We’ve seen how there was pressure on the Galatians to return to a Jewish way of doing things: this had even affected the apostle Peter. There was a danger that this issue would divide the church but perhaps of even greater concern was that the message of the gospel could be corrupted by those who ought to have known better.
In this fourth chapter, Paul adds 3 more reasons that the new way was by faith not by adherence to the law.
1. Know where you are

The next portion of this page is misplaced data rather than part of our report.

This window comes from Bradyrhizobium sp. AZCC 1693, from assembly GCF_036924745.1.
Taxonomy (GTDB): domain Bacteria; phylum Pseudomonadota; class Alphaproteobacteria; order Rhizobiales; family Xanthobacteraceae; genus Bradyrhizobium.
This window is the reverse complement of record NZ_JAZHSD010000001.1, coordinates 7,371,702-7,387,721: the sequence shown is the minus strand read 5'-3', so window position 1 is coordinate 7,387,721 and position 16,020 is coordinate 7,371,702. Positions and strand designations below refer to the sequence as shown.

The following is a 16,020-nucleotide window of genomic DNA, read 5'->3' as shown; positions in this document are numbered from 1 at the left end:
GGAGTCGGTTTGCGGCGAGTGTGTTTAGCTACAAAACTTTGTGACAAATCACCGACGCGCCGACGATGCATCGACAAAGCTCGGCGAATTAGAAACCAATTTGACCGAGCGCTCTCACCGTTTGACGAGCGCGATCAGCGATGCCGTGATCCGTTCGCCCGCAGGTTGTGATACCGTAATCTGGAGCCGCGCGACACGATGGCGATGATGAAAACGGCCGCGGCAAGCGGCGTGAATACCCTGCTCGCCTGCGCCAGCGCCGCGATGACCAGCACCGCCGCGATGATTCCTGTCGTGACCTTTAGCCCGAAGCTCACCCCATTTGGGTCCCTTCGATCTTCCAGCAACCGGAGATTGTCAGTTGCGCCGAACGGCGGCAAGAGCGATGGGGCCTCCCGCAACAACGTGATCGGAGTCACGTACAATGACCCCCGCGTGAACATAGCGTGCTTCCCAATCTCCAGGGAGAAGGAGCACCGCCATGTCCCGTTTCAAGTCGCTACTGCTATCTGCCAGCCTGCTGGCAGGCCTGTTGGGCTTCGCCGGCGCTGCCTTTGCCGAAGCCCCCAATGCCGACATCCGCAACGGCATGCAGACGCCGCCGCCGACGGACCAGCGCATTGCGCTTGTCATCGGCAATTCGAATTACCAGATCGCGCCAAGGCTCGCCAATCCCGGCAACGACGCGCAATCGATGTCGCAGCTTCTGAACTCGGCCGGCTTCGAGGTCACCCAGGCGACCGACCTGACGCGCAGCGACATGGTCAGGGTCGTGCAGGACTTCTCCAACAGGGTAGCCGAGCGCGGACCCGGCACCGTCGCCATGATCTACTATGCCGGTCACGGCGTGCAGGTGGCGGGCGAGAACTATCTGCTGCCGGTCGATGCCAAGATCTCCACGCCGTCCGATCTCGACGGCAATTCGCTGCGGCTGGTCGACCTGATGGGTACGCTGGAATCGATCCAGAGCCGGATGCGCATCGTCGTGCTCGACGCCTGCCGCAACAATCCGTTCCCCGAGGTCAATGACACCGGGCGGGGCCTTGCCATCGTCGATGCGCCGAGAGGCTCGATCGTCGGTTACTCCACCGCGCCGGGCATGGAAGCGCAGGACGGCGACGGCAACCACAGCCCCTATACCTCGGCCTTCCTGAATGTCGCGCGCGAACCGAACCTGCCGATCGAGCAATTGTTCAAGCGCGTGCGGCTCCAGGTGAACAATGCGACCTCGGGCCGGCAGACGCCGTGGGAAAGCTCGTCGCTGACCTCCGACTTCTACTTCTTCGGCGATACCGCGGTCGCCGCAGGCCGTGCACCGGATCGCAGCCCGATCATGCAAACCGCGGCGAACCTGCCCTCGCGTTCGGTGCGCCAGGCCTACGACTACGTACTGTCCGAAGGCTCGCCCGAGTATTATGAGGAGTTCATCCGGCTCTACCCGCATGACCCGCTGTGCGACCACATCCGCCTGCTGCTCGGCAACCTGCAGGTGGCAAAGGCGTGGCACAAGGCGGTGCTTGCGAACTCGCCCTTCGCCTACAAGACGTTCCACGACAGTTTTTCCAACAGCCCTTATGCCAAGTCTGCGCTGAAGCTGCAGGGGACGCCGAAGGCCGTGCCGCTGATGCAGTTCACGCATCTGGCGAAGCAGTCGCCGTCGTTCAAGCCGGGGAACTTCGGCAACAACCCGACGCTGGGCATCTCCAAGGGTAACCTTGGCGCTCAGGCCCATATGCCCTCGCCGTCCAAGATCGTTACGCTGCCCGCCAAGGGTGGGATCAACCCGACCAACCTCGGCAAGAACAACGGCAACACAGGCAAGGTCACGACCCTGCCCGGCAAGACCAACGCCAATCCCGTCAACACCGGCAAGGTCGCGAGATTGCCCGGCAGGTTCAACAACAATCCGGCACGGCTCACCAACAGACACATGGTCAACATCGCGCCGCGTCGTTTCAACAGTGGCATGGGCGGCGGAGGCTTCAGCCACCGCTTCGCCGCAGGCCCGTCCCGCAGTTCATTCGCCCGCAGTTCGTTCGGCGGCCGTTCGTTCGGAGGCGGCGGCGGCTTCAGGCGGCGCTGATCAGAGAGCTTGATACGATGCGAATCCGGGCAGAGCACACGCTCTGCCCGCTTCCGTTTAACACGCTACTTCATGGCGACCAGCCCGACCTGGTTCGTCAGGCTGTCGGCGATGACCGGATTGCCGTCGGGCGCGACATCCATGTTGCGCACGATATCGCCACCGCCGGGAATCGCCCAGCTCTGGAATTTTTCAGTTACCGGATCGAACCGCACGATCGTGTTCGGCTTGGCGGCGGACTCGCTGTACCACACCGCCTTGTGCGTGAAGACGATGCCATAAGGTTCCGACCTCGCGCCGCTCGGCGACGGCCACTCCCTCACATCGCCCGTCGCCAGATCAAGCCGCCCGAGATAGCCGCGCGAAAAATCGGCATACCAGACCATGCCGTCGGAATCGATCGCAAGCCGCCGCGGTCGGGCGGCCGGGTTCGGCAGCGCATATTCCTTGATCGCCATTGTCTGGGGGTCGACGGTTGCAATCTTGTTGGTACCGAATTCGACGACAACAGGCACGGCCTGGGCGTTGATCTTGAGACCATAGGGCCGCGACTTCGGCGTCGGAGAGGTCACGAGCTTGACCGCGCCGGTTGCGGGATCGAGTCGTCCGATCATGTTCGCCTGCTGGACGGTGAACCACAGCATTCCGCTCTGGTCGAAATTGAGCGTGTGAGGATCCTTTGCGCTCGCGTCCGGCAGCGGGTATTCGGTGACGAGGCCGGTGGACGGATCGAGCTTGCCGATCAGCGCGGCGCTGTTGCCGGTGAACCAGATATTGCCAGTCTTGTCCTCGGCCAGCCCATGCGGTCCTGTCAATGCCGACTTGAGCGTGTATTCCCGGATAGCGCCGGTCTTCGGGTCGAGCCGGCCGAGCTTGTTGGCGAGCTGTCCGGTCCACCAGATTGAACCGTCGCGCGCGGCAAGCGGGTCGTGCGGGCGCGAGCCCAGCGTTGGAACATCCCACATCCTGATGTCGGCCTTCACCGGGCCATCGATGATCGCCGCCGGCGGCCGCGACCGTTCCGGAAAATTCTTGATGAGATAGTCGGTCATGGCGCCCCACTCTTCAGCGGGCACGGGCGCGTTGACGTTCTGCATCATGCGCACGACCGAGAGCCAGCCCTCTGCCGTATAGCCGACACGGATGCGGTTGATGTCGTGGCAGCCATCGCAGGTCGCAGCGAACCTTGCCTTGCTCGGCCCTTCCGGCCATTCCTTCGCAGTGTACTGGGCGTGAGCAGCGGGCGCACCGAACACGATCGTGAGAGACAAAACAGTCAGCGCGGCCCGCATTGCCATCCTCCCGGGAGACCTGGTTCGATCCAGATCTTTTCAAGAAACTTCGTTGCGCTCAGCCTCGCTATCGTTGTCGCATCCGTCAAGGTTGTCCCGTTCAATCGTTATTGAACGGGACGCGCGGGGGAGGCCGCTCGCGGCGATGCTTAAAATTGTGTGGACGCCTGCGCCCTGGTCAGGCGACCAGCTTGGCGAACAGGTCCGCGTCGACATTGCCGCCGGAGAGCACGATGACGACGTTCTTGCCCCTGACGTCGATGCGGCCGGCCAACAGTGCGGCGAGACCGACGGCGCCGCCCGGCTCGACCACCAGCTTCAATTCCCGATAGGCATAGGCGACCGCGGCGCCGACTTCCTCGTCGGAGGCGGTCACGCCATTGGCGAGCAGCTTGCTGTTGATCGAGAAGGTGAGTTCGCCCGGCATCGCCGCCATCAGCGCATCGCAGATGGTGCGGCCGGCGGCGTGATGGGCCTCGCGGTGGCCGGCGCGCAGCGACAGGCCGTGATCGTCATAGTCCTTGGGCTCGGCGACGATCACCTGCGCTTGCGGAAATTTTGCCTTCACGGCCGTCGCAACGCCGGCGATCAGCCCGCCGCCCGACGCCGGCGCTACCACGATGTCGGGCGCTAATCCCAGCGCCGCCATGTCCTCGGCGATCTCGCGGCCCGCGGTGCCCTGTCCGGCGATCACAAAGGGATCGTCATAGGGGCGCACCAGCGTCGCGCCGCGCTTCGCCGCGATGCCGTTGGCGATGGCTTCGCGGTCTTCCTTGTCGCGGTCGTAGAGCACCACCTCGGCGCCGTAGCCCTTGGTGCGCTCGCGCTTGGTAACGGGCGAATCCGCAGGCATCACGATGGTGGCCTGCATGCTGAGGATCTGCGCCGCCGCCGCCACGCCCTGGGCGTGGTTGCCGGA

I was once on my way to the city of Sheffield travelling from work in Aldwych, London. I was due to present a poster with some of our work at a scientific meeting. The poster was laminated and rolled up into a 1 metre long tube and I had it balanced on my ‘hold-all’ bag. As I descended the very long escalator at Holborn tube station (and it is a very long escalator) I didn’t realise that the poster had crept precariously to the front of my bag and pretty near the top of the escalator it tipped out and went bouncing out of control down the escalator. The station was fortunately quiet and all I could do was to watch helplessly as the thing bounced down the steps. Fortunately a lady caught it before it reached the bottom and I sped down to collect it and thank her. After thank yus were said she asked me a rather strange question: ‘Where are we.’ She had a tube map out and knew where she wanted to go, but wasn’t sure which station we were in! Sometimes when we read the bible we experience a similar disorientation, we have a tendency to forget where we are and we assume that the entire bible is directly applicable to the age in which we live: that disorientation was not dissimilar to what was going on in Galatia. We can correct this disorientation by recognising an important principle: God deals with different people in different ways at different times.